Gregory S. Woodward

President, University of Hartford

Gregory S. Woodward is the University of Hartford’s sixth president. A composer, musician, athlete, and scholar, he has spent nearly four decades working in almost every conceivable role in higher education. From 2012 to the end of the 2016-17 academic year, he served as president of Carthage College in Kenosha, Wisconsin, a private liberal arts college on the shores of Lake Michigan. In this role, he worked to strengthen campus-wide engagement and collaboration, fostering a college culture that values collegiality and a spirit of hospitality toward others.

In conjunction with the Office of Student Life, he created a Center for Student Success providing a physical and virtual location for comprehensive student services and assistance. He added a number of scholarship opportunities with a particular focus on underrepresented groups, and created new positions for experienced professionals to coordinate student internship opportunities, other experiential learning pathways, and grant funding for campus programs. Under his leadership, the college enjoyed the highest retention and graduate rates in its history, received its largest philanthropic gifts, enrolled the highest number of students from underrepresented groups, and funded its largest-ever endowment.

President Woodward championed the creation of an internship-centered program called Carthage in Chicago that allows up to 20 students to work, study, and live in Chicago for an entire semester. He also spearheaded a new Bachelor of Science in Nursing degree program, while overseeing major revisions to the Honors Program. He also guided the fundraising for and execution of a newly constructed $43 million Science Center, a $2 million Center for Nursing Studies, and a $15 million Career and Welcome Center. His vision guided the College’s collaborative formation of an ambitious strategic plan, “Carthage in the Year 2025.”

Woodward moved to Carthage from Ithaca College, where he led one of the premier undergraduate music conservatories in the country as dean on the School of Music, served as interim provost/vice president for academic affairs, and created and served as the inaugural dean of the Division of Graduate and Professional Studies. He joined Ithaca’s Department of Music Theory, History, and Composition as a composer in 198, becoming a full professor in 2000. At Ithaca, he created the first general education core in the college’s long history, built 19 new graduate programs, led the creation of the 10-year strategic plan, and grew both the music school and graduate programs to their all-time highest enrollments.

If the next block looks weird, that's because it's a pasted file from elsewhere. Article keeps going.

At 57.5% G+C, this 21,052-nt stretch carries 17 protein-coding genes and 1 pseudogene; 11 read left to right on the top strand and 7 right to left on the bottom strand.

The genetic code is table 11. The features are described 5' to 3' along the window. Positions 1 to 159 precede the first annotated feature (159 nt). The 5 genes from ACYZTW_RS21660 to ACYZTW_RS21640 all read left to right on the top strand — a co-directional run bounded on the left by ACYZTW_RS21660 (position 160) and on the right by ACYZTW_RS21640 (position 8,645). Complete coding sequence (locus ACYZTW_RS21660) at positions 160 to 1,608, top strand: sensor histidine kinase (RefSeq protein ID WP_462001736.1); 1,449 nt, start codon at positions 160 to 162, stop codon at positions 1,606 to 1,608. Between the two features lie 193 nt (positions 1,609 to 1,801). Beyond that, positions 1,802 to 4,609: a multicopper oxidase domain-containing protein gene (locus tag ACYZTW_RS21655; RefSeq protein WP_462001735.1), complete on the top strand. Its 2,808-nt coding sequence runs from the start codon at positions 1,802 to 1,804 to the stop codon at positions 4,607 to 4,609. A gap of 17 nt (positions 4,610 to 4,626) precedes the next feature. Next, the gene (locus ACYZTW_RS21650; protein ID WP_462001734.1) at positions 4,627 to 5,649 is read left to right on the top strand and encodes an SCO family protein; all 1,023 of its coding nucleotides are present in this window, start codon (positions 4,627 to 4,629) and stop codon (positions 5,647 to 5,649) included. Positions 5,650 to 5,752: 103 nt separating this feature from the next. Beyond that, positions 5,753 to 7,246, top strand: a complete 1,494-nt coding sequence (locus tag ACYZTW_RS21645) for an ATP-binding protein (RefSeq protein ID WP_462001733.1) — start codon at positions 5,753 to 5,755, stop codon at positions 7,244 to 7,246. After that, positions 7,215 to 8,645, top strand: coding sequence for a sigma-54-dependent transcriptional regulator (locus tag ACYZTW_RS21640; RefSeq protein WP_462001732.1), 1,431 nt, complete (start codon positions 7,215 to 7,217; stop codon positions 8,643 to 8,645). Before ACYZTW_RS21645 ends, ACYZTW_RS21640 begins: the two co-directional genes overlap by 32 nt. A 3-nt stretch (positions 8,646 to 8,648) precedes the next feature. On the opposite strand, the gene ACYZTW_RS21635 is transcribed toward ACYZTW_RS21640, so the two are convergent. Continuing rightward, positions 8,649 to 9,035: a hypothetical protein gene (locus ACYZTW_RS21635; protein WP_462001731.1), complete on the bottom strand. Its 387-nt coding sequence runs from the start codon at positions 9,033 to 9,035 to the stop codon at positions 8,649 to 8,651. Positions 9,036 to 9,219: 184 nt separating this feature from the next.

While earning his Doctor of Musical Arts from Cornell University, Woodward was a student of Pulitzer-Prize winning Czechoslovakian composer Karel Husa. He earned his bachelor’s degree from the University of Connecticut and master’s degree from Ithaca College, having also studied composition with Donald Martino, Steven Stucky, and Charles Whittenberg.

He was a fellow in higher education at Harvard University’s Graduate School of Education and is a graduate of Harvard’s New President Institute. He previously served on the music faculty at Cornell and at Valparaiso University, and was an ongoing guest lecturer in the School of Music at Yale University.

Woodward serves on the board of directors for United Way of Kenosha County and has been awarded the organization’s 2017 Legacy of Leadership Award for exemplary leadership on the Board of Directors and tremendous support for two vital United Way programs — Readers Are Leaders and VITA. He also was Kenosha’s 2012 honorary United Way campaign chair. He is a member of the Kenosha Unified School District Community Partner’s Alliance and the Kenosha County Strategic Visioning Process task force. Additionally, he serves on the boards at the Kenosha Area Business Alliance, the Three Harbors Council of the Boy Scouts of America, the Boys & Girls Club of Kenosha, and The Prairie School in Wind Point, Wisconsin. This past year, he served as chair of the Council of Independent College’s Partnership in Education with The New York Times.

He is married to Penelope, a decorated public school music teacher, and they have three adult children.